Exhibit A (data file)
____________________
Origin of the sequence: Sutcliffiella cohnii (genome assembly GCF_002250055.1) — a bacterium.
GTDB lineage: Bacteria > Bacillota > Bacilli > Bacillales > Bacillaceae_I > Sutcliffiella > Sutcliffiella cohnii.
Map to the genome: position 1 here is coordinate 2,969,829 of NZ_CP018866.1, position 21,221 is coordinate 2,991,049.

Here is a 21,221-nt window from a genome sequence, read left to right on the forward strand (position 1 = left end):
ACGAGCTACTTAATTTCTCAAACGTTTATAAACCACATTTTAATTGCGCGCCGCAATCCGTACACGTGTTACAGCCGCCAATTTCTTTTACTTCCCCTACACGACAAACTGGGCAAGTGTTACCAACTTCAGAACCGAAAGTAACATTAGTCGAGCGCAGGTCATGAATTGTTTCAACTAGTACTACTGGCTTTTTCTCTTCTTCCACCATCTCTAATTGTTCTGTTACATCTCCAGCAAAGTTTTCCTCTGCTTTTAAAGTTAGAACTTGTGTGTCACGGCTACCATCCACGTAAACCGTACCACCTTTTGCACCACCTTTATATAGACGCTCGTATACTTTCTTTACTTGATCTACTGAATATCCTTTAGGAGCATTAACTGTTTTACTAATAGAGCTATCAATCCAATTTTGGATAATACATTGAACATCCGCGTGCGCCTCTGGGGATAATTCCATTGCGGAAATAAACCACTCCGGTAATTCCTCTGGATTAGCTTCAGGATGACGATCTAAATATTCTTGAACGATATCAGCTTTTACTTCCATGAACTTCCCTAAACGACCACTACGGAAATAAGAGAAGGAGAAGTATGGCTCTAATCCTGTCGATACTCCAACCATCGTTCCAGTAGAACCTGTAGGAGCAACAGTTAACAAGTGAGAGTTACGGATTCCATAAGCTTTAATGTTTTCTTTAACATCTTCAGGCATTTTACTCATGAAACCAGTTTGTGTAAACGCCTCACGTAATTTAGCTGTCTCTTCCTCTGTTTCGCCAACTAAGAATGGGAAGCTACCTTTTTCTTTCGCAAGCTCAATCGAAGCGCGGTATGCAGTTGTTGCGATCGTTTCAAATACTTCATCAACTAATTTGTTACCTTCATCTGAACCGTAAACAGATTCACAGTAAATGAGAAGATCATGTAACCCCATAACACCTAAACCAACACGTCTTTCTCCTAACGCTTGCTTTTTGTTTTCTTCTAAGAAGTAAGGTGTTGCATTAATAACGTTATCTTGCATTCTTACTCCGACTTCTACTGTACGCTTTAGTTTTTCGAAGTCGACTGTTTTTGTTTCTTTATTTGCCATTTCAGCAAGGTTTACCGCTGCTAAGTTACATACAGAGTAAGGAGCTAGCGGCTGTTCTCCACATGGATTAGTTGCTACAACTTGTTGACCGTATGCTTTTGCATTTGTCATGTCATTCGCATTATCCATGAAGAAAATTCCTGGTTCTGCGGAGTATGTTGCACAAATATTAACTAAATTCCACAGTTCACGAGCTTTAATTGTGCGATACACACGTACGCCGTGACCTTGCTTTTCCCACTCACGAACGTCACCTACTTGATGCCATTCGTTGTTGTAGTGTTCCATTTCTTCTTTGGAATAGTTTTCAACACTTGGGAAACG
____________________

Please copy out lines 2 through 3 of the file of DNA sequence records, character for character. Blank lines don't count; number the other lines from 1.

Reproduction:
GTDB lineage: Bacteria > Bacillota > Bacilli > Bacillales > Bacillaceae_I > Sutcliffiella > Sutcliffiella cohnii.
Map to the genome: position 1 here is coordinate 2,969,829 of NZ_CP018866.1, position 21,221 is coordinate 2,991,049.